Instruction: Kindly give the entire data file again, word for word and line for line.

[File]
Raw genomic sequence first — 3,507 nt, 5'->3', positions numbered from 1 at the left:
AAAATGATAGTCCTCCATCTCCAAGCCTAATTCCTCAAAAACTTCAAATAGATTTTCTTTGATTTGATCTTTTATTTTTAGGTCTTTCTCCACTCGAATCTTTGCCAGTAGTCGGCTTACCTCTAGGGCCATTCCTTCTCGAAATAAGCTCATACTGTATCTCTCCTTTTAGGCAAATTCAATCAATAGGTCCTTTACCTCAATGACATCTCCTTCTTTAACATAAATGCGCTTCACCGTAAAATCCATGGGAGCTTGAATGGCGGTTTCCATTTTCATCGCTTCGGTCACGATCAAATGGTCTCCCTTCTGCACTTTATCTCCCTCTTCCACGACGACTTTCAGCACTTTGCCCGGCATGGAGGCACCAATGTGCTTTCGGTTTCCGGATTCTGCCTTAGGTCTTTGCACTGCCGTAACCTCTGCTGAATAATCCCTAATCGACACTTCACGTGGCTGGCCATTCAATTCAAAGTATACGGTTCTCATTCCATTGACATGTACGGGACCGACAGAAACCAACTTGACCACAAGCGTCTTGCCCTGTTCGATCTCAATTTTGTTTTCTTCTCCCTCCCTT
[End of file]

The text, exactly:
Raw genomic sequence first — 3,507 nt, 5'->3', positions numbered from 1 at the left:
AAAATGATAGTCCTCCATCTCCAAGCCTAATTCCTCAAAAACTTCAAATAGATTTTCTTTGATTTGATCTTTTATTTTTAGGTCTTTCTCCACTCGAATCTTTGCCAGTAGTCGGCTTACCTCTAGGGCCATTCCTTCTCGAAATAAGCTCATACTGTATCTCTCCTTTTAGGCAAATTCAATCAATAGGTCCTTTACCTCAATGACATCTCCTTCTTTAACATAAATGCGCTTCACCGTAAAATCCATGGGAGCTTGAATGGCGGTTTCCATTTTCATCGCTTCGGTCACGATCAAATGGTCTCCCTTCTGCACTTTATCTCCCTCTTCCACGACGACTTTCAGCACTTTGCCCGGCATGGAGGCACCAATGTGCTTTCGGTTTCCGGATTCTGCCTTAGGTCTTTGCACTGCCGTAACCTCTGCTGAATAATCCCTAATCGACACTTCACGTGGCTGGCCATTCAATTCAAAGTATACGGTTCTCATTCCATTGACATGTACGGGACCGACAGAAACCAACTTGACCACAAGCGTCTTGCCCTGTTCGATCTCAATTTTGTTTTCTTCTCCCTCCCTT